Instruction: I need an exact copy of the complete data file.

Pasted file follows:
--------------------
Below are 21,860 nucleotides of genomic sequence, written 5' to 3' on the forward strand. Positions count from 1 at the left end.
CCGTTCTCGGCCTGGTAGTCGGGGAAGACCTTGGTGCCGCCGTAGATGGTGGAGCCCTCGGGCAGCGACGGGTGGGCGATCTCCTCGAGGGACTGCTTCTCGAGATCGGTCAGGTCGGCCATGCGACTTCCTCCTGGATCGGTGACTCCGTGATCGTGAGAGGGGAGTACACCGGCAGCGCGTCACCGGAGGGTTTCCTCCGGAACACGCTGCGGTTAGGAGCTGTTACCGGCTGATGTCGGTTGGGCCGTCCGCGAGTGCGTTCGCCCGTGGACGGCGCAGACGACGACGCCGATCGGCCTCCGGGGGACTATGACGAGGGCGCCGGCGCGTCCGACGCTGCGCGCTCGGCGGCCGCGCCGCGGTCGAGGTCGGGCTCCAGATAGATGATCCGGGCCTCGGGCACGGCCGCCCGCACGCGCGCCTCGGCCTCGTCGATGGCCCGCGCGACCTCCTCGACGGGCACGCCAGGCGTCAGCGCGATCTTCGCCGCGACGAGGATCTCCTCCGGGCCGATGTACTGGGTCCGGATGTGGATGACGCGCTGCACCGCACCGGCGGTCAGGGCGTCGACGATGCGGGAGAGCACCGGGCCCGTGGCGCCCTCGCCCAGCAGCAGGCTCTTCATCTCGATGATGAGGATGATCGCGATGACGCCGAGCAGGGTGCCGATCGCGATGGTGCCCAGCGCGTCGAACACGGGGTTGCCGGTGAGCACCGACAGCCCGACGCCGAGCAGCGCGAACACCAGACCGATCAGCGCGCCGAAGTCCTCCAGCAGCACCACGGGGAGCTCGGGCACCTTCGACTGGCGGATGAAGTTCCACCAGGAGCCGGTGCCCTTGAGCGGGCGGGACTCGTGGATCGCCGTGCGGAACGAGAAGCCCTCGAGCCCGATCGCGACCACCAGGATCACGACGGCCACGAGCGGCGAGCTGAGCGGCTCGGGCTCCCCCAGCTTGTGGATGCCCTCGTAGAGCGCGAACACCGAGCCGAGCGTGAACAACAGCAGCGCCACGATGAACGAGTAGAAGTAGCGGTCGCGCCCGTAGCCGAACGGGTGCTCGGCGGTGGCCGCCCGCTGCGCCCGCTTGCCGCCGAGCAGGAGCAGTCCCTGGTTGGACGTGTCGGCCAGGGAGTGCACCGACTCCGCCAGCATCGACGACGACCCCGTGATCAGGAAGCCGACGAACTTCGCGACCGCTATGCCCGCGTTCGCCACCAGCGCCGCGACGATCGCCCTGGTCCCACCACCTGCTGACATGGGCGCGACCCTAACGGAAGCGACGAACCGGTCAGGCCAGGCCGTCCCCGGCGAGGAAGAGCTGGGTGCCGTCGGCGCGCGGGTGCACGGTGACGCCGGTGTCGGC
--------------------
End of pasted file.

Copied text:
Below are 21,860 nucleotides of genomic sequence, written 5' to 3' on the forward strand. Positions count from 1 at the left end.
CCGTTCTCGGCCTGGTAGTCGGGGAAGACCTTGGTGCCGCCGTAGATGGTGGAGCCCTCGGGCAGCGACGGGTGGGCGATCTCCTCGAGGGACTGCTTCTCGAGATCGGTCAGGTCGGCCATGCGACTTCCTCCTGGATCGGTGACTCCGTGATCGTGAGAGGGGAGTACACCGGCAGCGCGTCACCGGAGGGTTTCCTCCGGAACACGCTGCGGTTAGGAGCTGTTACCGGCTGATGTCGGTTGGGCCGTCCGCGAGTGCGTTCGCCCGTGGACGGCGCAGACGACGACGCCGATCGGCCTCCGGGGGACTATGACGAGGGCGCCGGCGCGTCCGACGCTGCGCGCTCGGCGGCCGCGCCGCGGTCGAGGTCGGGCTCCAGATAGATGATCCGGGCCTCGGGCACGGCCGCCCGCACGCGCGCCTCGGCCTCGTCGATGGCCCGCGCGACCTCCTCGACGGGCACGCCAGGCGTCAGCGCGATCTTCGCCGCGACGAGGATCTCCTCCGGGCCGATGTACTGGGTCCGGATGTGGATGACGCGCTGCACCGCACCGGCGGTCAGGGCGTCGACGATGCGGGAGAGCACCGGGCCCGTGGCGCCCTCGCCCAGCAGCAGGCTCTTCATCTCGATGATGAGGATGATCGCGATGACGCCGAGCAGGGTGCCGATCGCGATGGTGCCCAGCGCGTCGAACACGGGGTTGCCGGTGAGCACCGACAGCCCGACGCCGAGCAGCGCGAACACCAGACCGATCAGCGCGCCGAAGTCCTCCAGCAGCACCACGGGGAGCTCGGGCACCTTCGACTGGCGGATGAAGTTCCACCAGGAGCCGGTGCCCTTGAGCGGGCGGGACTCGTGGATCGCCGTGCGGAACGAGAAGCCCTCGAGCCCGATCGCGACCACCAGGATCACGACGGCCACGAGCGGCGAGCTGAGCGGCTCGGGCTCCCCCAGCTTGTGGATGCCCTCGTAGAGCGCGAACACCGAGCCGAGCGTGAACAACAGCAGCGCCACGATGAACGAGTAGAAGTAGCGGTCGCGCCCGTAGCCGAACGGGTGCTCGGCGGTGGCCGCCCGCTGCGCCCGCTTGCCGCCGAGCAGGAGCAGTCCCTGGTTGGACGTGTCGGCCAGGGAGTGCACCGACTCCGCCAGCATCGACGACGACCCCGTGATCAGGAAGCCGACGAACTTCGCGACCGCTATGCCCGCGTTCGCCACCAGCGCCGCGACGATCGCCCTGGTCCCACCACCTGCTGACATGGGCGCGACCCTAACGGAAGCGACGAACCGGTCAGGCCAGGCCGTCCCCGGCGAGGAAGAGCTGGGTGCCGTCGGCGCGCGGGTGCACGGTGACGCCGGTGTCGGC